Preparation is important, he conceded, but he advised against trying to contain and direct the “freedom of the Holy Spirit.”
For our purposes, let’s just call this micromanaging. Or even the 11th Commandment.
Nothing irritates workers more – and stunts their potential – than having a boss staring over their shoulders.
Set clear deadlines and expectations, and then let people help determine how the work gets done.
When employees have a sense of autonomy, they’re on the straight and narrow toward professional fulfilment.
5) Know when to be assertive
The Pontiff is soft-spoken and polite. But don’t mistake that for being a pushover. After all, he really was a nightclub bouncer before entering the priesthood.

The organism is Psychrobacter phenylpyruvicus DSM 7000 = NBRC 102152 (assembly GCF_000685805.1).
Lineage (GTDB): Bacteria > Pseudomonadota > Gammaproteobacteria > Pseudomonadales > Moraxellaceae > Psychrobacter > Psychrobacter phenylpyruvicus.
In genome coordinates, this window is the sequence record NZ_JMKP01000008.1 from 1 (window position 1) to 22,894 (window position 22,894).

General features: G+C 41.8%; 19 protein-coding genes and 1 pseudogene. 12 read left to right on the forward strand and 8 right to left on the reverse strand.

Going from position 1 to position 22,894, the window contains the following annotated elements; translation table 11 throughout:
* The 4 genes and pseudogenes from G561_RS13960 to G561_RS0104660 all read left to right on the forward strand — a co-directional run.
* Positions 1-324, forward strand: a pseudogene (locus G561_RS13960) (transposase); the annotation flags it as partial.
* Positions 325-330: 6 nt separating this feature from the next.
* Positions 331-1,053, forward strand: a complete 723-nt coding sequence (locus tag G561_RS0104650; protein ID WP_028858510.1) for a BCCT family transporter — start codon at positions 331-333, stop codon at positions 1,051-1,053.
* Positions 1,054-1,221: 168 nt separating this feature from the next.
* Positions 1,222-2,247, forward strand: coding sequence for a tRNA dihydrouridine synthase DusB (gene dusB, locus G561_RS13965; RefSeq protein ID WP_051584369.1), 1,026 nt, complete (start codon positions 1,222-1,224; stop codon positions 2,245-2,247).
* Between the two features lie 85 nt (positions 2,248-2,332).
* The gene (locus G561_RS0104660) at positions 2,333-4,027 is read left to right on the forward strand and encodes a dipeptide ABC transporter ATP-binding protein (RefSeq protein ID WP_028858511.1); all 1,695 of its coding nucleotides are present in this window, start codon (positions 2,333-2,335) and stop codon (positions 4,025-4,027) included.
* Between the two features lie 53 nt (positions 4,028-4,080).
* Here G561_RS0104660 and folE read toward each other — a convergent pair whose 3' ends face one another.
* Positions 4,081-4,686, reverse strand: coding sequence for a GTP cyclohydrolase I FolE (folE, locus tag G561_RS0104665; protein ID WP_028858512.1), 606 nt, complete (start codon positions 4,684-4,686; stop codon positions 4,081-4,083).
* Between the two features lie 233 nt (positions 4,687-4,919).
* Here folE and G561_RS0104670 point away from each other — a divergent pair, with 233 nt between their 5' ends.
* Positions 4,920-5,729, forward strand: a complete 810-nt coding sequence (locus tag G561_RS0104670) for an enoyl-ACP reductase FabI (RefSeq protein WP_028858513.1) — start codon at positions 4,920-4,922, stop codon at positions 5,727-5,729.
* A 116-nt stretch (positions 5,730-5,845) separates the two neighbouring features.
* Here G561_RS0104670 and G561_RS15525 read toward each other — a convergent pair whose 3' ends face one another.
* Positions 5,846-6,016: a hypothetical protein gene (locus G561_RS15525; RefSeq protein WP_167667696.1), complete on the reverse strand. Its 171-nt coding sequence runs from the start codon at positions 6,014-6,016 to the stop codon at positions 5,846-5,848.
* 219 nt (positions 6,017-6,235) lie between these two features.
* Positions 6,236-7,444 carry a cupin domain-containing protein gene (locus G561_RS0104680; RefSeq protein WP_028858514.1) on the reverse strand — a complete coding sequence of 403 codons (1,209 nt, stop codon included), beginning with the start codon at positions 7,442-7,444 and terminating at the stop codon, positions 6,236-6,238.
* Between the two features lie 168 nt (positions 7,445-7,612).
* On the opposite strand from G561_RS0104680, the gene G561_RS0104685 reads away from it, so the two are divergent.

Early in the pope’s term, he set out to reform the Vatican Bank – no small task.
For decades, the bank has been at the center of scandals involving money laundering and tax evasion. It’s even been tied to the Mafia.
You may not be dealing with Mafia dons and systemic corruption, but you still need to make tough decisions and be assertive when you know you have to make a move.
Assertive managers are firm and fair. They hold people accountable. They express what behavior is unacceptable in a straight-forward way.
Most importantly: Employees respect managers who show them respect.
Being too authoritarian can backfire. People may comply with dictates, but they won’t fully commit to them.
But when you can assert a responsible reason for taking a dramatic step, they’ll understand and respect you for it.
6) It’s about giving – not getting
Jorge Mario Bergoglio (Francis’ birth name) was the runner-up to be pope in 2005.